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Self-driving Tesla does ‘the craziest things you can imagine’: Boston man’s viral video shows autopilot dangers

"You have no idea what it's going to do next."

A video by Bostonian Taylor Ogan shows the dangers of a self-driving Tesla. Taylor Ogan

Taylor Ogan says he feels safer driving his Tesla Model Y around the streets of Boston himself than he does using its Full Self-Driving beta program — and for good reason.

Ogan, a young professional in Boston who’s had his Tesla since October 2021, posted a video of the car driving itself through South Boston on Tuesday. The video showed what Ogan said are frequent safety issues that occur while letting the car take control.

During the minute-long video, the Tesla nearly steers itself into the wrong lane, doesn’t slow down or stop for a turning truck, and does sharp turns that nearly cause the car to hit another parked vehicle.

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“It’s marketed as FSC, standing for full self-driving. And I think the video exemplifies that it’s definitely not full self-driving,” Ogan said.

Tesla, which recently disbanded its media department, did not return a request for comment on this article.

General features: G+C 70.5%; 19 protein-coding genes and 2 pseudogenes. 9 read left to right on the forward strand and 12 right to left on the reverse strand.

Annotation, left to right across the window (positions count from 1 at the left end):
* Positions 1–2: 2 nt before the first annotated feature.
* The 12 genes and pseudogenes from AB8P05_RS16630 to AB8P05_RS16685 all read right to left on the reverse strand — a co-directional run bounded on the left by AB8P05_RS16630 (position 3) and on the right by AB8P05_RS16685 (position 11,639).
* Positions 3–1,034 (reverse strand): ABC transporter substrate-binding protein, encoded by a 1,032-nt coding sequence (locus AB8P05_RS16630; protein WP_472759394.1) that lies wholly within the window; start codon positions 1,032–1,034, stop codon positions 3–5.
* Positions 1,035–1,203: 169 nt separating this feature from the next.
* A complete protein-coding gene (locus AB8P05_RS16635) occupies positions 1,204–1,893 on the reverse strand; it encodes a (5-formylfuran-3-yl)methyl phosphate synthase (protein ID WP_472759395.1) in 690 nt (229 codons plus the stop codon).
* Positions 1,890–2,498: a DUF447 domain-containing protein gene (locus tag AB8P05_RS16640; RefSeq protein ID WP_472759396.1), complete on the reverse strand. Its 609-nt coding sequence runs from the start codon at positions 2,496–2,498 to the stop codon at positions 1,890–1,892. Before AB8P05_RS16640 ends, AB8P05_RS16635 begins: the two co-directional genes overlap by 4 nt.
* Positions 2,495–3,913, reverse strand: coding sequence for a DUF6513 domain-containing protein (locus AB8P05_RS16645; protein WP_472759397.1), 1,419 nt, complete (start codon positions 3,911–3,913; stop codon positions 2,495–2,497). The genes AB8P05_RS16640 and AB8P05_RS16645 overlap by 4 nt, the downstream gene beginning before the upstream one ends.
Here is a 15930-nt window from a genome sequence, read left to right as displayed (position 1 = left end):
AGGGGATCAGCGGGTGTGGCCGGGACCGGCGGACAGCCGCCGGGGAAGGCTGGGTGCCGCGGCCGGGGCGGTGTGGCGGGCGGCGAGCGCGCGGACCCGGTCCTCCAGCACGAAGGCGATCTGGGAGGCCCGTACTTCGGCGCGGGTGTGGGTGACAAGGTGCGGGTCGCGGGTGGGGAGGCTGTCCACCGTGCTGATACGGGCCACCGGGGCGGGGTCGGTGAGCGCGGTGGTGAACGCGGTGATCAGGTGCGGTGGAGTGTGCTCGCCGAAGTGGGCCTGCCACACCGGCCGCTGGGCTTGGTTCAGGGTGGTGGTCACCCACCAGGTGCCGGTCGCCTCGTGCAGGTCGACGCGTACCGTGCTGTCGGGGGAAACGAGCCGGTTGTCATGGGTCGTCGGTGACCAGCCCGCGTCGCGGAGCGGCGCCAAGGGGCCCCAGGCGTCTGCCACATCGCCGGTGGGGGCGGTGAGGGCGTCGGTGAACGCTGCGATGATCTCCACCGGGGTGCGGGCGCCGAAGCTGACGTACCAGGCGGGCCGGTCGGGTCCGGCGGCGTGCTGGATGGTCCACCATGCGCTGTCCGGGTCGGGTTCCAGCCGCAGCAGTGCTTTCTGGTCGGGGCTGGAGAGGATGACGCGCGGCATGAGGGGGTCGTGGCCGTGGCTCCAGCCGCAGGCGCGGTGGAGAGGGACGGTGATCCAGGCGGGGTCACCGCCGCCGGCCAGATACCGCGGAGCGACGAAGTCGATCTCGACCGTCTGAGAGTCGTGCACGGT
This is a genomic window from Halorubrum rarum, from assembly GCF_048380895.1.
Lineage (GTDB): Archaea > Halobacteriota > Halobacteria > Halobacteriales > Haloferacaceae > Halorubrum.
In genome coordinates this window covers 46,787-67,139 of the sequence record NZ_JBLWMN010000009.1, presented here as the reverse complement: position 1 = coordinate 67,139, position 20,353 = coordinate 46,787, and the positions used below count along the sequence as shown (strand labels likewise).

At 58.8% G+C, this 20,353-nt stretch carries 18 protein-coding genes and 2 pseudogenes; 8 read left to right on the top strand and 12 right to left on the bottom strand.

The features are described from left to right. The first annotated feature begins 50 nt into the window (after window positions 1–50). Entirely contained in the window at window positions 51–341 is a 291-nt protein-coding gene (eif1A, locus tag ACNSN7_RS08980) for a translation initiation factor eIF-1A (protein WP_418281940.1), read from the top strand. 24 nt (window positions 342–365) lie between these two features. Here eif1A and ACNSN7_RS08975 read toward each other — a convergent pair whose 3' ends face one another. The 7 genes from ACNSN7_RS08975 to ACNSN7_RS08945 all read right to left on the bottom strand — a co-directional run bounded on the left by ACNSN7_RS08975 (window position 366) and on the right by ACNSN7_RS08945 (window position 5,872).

The video comes in the wake of conflicting information coming from the company in the last two weeks. Last week, during Tesla’s Q4 2021 earnings call, CEO Elon Musk reportedly said he would be shocked if Tesla does not achieve “Full Self-Driving safer than human this year.”

Yet on Tuesday, Tesla recalled nearly 54,000 cars and SUVs because its “Full Self-Driving” software lets cars roll through stop signs without coming to a complete stop.

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Ogan said he shared the video because he’s seen a lot of “perfectly curated” videos of people using the Tesla self-driving feature on beautiful roads in California with no issues. He said he wanted to let people know that the technology is far from perfect.

“It’s just the craziest things that you can imagine. You have no idea what it’s going to do next,” he said.

While Ogan said he’s a fan of Tesla as a company, he’s been critical of this technology in particular.

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“I am shocked that regulators still allow this, especially a progressive city like Boston,” he said. “Imagine if Michelle Wu saw that video. She’d be like, ‘Oh, this should not be on the road.’ And it shouldn’t.”

Ogan stressed that the video showed clips from a drive of only 22 minutes over 4.5 miles, and even with the short drive, the technology had many issues. Ogan’s route started at 371 D Street in South Boston, and ended near the water at 1909 William J Day Boulevard.

“There are companies with actual self–driving cars, but Tesla just is not one of them,” Ogan said.

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